Edgeworth solar controls could protect emergency responders
Ordinances governing solar panels in Edgeworth Borough could provide for safer conditions of firefighters dispatched to put out a blaze.
Edgeworth Council members could vote this month to approve the new regulations.
If approved, regulations would allow for a disconnect process in the event of a fire and “also that (solar panels) be a certain distance from the edge of the roof so that the firefighters aren't potentially injured when they fight a fire and have to cut a hole in the roof for ventilation,” councilman Ivan Hofmann said.
The additions are consistent with what is being proposed on the state level, Hofmann said.
Solar panels could pose a threat to firefighters when battling a fire, according to the Massachusetts-based National Fire Protection Association.
“Today's emergency responders face unexpected challenges as new uses of alternative energy increase,” a report revised in October by the organization says.
“These renewable power sources save on the use of conventional fuels, such as petroleum and other fossil fuels, but they also introduce unfamiliar hazards that require new fire fighting strategies and procedures.”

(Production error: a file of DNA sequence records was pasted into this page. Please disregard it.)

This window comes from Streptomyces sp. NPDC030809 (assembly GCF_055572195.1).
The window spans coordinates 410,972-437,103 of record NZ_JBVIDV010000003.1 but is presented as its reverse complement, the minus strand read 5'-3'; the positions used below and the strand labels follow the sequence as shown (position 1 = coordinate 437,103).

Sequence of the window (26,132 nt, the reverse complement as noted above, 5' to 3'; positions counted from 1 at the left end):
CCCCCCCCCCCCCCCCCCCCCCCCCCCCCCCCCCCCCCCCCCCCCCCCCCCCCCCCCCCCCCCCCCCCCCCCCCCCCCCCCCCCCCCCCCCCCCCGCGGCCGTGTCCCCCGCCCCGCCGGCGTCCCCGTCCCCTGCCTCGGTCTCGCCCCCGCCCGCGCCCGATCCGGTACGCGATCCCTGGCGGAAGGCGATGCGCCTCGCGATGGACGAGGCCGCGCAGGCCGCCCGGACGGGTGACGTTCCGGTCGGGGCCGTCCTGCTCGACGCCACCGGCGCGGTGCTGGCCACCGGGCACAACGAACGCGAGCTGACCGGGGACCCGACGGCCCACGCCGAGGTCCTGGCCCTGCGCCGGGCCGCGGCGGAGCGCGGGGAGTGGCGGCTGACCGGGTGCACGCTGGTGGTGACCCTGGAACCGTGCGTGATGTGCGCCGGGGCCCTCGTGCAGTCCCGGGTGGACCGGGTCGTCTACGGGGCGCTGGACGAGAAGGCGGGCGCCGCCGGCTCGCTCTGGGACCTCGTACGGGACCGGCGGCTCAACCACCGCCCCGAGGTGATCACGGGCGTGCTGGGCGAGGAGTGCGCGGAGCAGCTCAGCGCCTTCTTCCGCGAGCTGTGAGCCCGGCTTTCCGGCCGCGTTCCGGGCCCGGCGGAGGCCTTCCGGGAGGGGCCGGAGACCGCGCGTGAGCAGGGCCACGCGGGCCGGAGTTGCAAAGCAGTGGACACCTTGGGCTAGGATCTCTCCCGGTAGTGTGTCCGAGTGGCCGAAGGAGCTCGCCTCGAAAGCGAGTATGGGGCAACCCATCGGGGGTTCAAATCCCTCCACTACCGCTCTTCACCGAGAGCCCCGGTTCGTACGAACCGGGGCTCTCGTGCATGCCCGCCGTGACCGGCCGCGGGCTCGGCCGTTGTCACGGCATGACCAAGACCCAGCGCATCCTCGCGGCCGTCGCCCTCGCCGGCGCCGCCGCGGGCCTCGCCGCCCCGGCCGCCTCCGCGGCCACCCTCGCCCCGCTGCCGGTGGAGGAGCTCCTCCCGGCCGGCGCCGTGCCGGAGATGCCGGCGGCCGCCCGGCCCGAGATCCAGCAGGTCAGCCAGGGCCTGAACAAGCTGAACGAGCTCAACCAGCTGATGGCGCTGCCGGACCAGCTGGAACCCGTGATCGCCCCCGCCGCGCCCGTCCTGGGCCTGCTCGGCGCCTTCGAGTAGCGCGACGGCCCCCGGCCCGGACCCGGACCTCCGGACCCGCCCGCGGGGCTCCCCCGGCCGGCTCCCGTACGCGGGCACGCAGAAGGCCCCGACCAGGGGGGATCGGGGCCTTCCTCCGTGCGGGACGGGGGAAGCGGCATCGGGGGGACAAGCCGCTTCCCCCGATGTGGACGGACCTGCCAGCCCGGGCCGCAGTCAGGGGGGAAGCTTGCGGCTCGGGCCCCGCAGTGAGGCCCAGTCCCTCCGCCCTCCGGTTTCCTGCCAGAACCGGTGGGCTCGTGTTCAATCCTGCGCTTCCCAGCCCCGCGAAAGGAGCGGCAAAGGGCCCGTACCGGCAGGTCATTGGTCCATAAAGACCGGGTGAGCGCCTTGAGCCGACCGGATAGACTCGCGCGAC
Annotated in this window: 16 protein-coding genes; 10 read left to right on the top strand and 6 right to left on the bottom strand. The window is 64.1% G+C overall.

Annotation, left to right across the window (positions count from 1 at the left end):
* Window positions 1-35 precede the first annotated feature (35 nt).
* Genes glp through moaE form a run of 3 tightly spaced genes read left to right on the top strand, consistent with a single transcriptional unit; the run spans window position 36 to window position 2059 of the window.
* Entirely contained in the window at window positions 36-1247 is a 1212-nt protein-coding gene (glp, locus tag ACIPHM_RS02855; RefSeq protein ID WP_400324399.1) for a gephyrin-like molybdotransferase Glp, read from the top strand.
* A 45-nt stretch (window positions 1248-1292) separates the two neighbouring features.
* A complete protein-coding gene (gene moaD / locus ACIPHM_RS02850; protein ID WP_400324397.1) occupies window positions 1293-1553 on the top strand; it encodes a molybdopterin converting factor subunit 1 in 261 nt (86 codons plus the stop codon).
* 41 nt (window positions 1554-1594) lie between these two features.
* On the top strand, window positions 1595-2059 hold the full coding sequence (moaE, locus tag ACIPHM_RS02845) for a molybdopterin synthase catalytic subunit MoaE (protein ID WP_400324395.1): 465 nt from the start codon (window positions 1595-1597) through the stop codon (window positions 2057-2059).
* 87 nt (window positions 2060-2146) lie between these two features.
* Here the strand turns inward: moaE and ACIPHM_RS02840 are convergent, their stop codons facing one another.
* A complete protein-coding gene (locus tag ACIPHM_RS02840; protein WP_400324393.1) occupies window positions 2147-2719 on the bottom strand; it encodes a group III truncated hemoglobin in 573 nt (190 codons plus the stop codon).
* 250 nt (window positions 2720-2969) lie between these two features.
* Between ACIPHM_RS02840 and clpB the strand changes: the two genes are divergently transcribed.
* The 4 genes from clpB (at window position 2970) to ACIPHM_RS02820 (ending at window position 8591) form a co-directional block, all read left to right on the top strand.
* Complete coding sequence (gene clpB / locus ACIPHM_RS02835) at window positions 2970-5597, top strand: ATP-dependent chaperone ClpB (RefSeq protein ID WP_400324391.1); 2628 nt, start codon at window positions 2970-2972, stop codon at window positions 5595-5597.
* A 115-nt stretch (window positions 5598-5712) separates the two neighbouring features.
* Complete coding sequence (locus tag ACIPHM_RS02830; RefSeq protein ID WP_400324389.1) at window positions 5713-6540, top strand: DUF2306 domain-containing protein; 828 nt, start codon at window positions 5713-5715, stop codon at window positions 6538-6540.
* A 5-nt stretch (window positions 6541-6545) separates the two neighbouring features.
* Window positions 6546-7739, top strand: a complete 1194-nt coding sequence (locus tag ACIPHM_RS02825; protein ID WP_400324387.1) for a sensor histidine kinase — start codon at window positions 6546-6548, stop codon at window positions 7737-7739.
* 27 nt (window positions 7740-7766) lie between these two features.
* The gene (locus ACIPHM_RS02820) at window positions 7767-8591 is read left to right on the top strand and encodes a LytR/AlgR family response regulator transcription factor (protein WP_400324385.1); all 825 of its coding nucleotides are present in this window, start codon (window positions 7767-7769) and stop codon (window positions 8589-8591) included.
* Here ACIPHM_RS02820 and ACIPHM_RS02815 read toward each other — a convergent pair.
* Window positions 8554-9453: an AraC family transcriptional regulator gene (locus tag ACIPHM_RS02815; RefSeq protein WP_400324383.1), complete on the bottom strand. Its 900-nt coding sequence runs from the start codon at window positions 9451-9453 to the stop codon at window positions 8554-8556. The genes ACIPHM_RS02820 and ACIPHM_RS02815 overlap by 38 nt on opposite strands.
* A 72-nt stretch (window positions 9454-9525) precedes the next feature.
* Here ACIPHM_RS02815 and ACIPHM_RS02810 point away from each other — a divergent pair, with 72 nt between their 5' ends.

The report details several incidents across the country since the early 1980s where solar panels were part of a dispatched fire call.
“Certain questions remain unanswered about the performance characteristics of roofs equipped with solar power systems and their ability to withstand external fire exposure.”
The report indicates there are “very few incidents of fires originating with or directly involving solar power systems. This implies that the solar power industry has a relatively good record when it comes to their equipment and components contributing to the source of ignition.”
In August, Sewickley Council members approved the addition of solar panels on a Henry Avenue home owned by Andrew and Dorothy Falk.
Some of the Falks' neighbors have spoken out against the couple's decision to install solar panels on a portion of their roof and on their garage.
Like Edgeworth, Sewickley leaders are updating ordinances for solar energy.
But Henry Avenue resident Christy Semple questioned Sewickley's process for approving the panels.
Sewickley Council President Bob Hague said the development of guidelines wouldn't have affected the Falks' application because their request was made before policy changes were considered.
Edgeworth leaders will consider changes to its ordinance at the borough's regularly scheduled monthly council meeting at 7:30 p.m. on Dec. 17 in the borough building, 301 Beaver Road.
Bobby Cherry is an associate editor for Trib Total Media. He can be reached at 412-324-1408 or firstname.lastname@example.org.
Editor's note: An earlier version of this story incorrectly stated that electrocution is a leading cause of injury to firefighters.
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